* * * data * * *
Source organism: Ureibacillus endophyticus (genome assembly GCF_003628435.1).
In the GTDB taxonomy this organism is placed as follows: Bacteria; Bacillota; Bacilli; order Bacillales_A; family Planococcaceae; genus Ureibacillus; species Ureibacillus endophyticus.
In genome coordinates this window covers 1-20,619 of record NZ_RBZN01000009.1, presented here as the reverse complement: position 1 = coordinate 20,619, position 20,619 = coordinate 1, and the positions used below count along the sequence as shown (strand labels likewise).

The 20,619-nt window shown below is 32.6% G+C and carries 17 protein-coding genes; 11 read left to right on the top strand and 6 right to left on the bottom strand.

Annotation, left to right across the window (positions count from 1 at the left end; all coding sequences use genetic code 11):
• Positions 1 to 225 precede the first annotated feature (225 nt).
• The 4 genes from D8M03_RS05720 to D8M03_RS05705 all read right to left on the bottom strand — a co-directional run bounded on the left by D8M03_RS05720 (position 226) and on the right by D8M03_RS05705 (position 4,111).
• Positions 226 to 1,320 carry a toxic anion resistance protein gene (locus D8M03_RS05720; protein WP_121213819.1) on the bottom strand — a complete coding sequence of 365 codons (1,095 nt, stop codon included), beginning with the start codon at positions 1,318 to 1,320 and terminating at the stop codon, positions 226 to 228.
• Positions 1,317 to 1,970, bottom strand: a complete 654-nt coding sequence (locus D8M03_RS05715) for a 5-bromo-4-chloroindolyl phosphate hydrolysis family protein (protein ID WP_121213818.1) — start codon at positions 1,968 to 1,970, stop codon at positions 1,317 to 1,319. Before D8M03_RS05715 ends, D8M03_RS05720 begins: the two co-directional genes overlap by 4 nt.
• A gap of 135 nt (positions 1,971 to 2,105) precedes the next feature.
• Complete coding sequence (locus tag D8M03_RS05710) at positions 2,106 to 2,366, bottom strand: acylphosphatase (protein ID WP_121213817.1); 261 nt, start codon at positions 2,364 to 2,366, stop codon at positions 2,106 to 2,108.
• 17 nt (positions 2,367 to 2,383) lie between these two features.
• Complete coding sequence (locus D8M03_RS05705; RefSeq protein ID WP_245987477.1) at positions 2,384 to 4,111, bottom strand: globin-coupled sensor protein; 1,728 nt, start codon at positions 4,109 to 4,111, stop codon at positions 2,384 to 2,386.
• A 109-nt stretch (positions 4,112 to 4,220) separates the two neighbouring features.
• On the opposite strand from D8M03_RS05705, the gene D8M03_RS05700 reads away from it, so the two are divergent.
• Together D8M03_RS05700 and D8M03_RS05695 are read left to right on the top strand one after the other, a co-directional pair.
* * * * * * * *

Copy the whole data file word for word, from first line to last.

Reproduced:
Source organism: Ureibacillus endophyticus (genome assembly GCF_003628435.1).
In the GTDB taxonomy this organism is placed as follows: Bacteria; Bacillota; Bacilli; order Bacillales_A; family Planococcaceae; genus Ureibacillus; species Ureibacillus endophyticus.
In genome coordinates this window covers 1-20,619 of record NZ_RBZN01000009.1, presented here as the reverse complement: position 1 = coordinate 20,619, position 20,619 = coordinate 1, and the positions used below count along the sequence as shown (strand labels likewise).

The 20,619-nt window shown below is 32.6% G+C and carries 17 protein-coding genes; 11 read left to right on the top strand and 6 right to left on the bottom strand.

Annotation, left to right across the window (positions count from 1 at the left end; all coding sequences use genetic code 11):
• Positions 1 to 225 precede the first annotated feature (225 nt).
• The 4 genes from D8M03_RS05720 to D8M03_RS05705 all read right to left on the bottom strand — a co-directional run bounded on the left by D8M03_RS05720 (position 226) and on the right by D8M03_RS05705 (position 4,111).
• Positions 226 to 1,320 carry a toxic anion resistance protein gene (locus D8M03_RS05720; protein WP_121213819.1) on the bottom strand — a complete coding sequence of 365 codons (1,095 nt, stop codon included), beginning with the start codon at positions 1,318 to 1,320 and terminating at the stop codon, positions 226 to 228.
• Positions 1,317 to 1,970, bottom strand: a complete 654-nt coding sequence (locus D8M03_RS05715) for a 5-bromo-4-chloroindolyl phosphate hydrolysis family protein (protein ID WP_121213818.1) — start codon at positions 1,968 to 1,970, stop codon at positions 1,317 to 1,319. Before D8M03_RS05715 ends, D8M03_RS05720 begins: the two co-directional genes overlap by 4 nt.
• A gap of 135 nt (positions 1,971 to 2,105) precedes the next feature.
• Complete coding sequence (locus tag D8M03_RS05710) at positions 2,106 to 2,366, bottom strand: acylphosphatase (protein ID WP_121213817.1); 261 nt, start codon at positions 2,364 to 2,366, stop codon at positions 2,106 to 2,108.
• 17 nt (positions 2,367 to 2,383) lie between these two features.
• Complete coding sequence (locus D8M03_RS05705; RefSeq protein ID WP_245987477.1) at positions 2,384 to 4,111, bottom strand: globin-coupled sensor protein; 1,728 nt, start codon at positions 4,109 to 4,111, stop codon at positions 2,384 to 2,386.
• A 109-nt stretch (positions 4,112 to 4,220) separates the two neighbouring features.
• On the opposite strand from D8M03_RS05705, the gene D8M03_RS05700 reads away from it, so the two are divergent.
• Together D8M03_RS05700 and D8M03_RS05695 are read left to right on the top strand one after the other, a co-directional pair.